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Grounding 737s could cause engine failure, warns FAA

written by Hannah Dowling | July 27, 2020


The US Federal Aviation Administration (FAA) has issued an emergency airworthiness directive for Boeing 737 aircraft, warning of potential corrosion issues on planes that have been parked amid the COVID-19 pandemic, which could lead to a dual engine failure.

The directive was issued for more than 2,000 Boeing 737 “Next Generation” and “Classic” aircraft registered in the US, including all Boeing 737-300, -400, -500, -600, -700, -700C, -800, -900 and -900ER series aeroplanes.

Following “four recent reports” of single-engine shutdowns on 737 aircraft, investigators reportedly found that the plane’s “engine bleed air fifth stage check” valves had the tendency to stick in the open position.

“If this valve opens normally at take-off power, it may become stuck in the open position during flight and fail to close when power is reduced at top of descent, resulting in an unrecoverable compressor stall and the inability to restart the engine,” the FAA said.

This fault was reported to be as a result of corrosion, caused by the plane remaining grounded for a period of seven or more straight days.

The airworthiness directive also noted that corrosion of this kind on the valves of both engines could result in a “dual-engine power loss without the ability to restart”.

The FAA has encouraged all owners and operators of the affected 737 aircraft to inspect the engine valves of each engine, and to replace any that do not pass inspections.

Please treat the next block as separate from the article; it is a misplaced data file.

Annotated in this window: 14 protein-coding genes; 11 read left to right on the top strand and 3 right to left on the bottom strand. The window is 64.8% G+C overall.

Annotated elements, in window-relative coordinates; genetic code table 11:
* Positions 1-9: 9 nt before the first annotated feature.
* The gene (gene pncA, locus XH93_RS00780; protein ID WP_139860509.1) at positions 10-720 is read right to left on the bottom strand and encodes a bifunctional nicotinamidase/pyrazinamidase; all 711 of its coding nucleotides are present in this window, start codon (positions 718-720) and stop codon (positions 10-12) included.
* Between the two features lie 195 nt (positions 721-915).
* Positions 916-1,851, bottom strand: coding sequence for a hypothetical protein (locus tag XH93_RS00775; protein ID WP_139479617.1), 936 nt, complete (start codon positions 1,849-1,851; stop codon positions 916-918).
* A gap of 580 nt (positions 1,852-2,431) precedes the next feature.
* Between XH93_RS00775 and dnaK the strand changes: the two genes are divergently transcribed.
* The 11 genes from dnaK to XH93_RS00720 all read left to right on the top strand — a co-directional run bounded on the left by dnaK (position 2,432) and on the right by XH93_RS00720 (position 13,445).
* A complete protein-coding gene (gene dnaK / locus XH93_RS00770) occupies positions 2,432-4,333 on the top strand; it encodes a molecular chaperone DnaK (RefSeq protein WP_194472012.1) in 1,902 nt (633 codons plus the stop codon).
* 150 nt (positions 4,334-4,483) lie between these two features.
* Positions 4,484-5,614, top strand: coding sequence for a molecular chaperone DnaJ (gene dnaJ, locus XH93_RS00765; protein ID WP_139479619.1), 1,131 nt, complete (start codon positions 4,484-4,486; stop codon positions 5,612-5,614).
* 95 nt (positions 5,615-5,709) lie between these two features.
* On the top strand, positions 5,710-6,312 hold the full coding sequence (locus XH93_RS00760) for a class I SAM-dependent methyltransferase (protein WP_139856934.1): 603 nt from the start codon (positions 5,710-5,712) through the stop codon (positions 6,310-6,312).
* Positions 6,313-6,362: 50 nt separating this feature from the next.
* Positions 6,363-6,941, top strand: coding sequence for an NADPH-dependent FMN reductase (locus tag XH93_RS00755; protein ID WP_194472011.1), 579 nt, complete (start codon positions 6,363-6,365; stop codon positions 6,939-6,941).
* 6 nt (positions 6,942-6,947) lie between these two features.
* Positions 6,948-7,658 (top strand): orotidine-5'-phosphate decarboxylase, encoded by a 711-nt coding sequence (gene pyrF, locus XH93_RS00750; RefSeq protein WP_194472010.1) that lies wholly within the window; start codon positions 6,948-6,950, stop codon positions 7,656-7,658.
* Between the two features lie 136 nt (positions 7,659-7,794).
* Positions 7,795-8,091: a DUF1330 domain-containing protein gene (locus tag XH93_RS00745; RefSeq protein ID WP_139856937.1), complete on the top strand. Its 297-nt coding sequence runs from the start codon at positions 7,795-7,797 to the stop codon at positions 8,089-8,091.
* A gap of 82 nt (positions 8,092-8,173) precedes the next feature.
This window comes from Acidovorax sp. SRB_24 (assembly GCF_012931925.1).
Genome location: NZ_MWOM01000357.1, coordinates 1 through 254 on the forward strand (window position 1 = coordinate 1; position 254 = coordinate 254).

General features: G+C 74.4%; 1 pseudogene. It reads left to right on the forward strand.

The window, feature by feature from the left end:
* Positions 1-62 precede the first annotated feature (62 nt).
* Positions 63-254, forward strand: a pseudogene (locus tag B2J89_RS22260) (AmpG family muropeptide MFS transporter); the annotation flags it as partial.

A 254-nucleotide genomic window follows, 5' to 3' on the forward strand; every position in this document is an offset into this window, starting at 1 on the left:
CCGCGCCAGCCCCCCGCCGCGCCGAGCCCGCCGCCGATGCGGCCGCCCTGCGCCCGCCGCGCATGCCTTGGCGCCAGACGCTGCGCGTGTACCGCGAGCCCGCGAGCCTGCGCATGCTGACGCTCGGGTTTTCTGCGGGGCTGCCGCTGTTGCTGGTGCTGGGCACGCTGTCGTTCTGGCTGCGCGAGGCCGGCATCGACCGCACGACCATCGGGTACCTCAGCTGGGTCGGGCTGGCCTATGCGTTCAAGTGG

Boeing stated it had also advised owners and operators to inspect their planes, particularly “with airplanes being stored or used infrequently due to lower demand during the COVID-19 pandemic, the valve can be more susceptible to corrosion”.

The manufacturer also said it is providing inspection and replacement information to fleet owners, should they find an issue.

Alaska Airlines single-engine failure

A recent Alaska Airlines 737-800 is likely to be one of the four incidents that prompted the directive, after the aircraft suffered a single-engine failure close to its destination airport in Austin, Texas.

AS-1146 was flying from Seattle-Tacoma International Airport to Austin-Bergstrom International Airport on 15 July, when the crew reported a single-engine failure to Austin Air Traffic Control prior to its landing at the airport.

“The safety of the flight was not compromised,” Alaska said in a statement, adding that the airline is now inspecting the check valves before returning planes to service.

Notably, the aircraft had only been inactive for six days prior to the incident.


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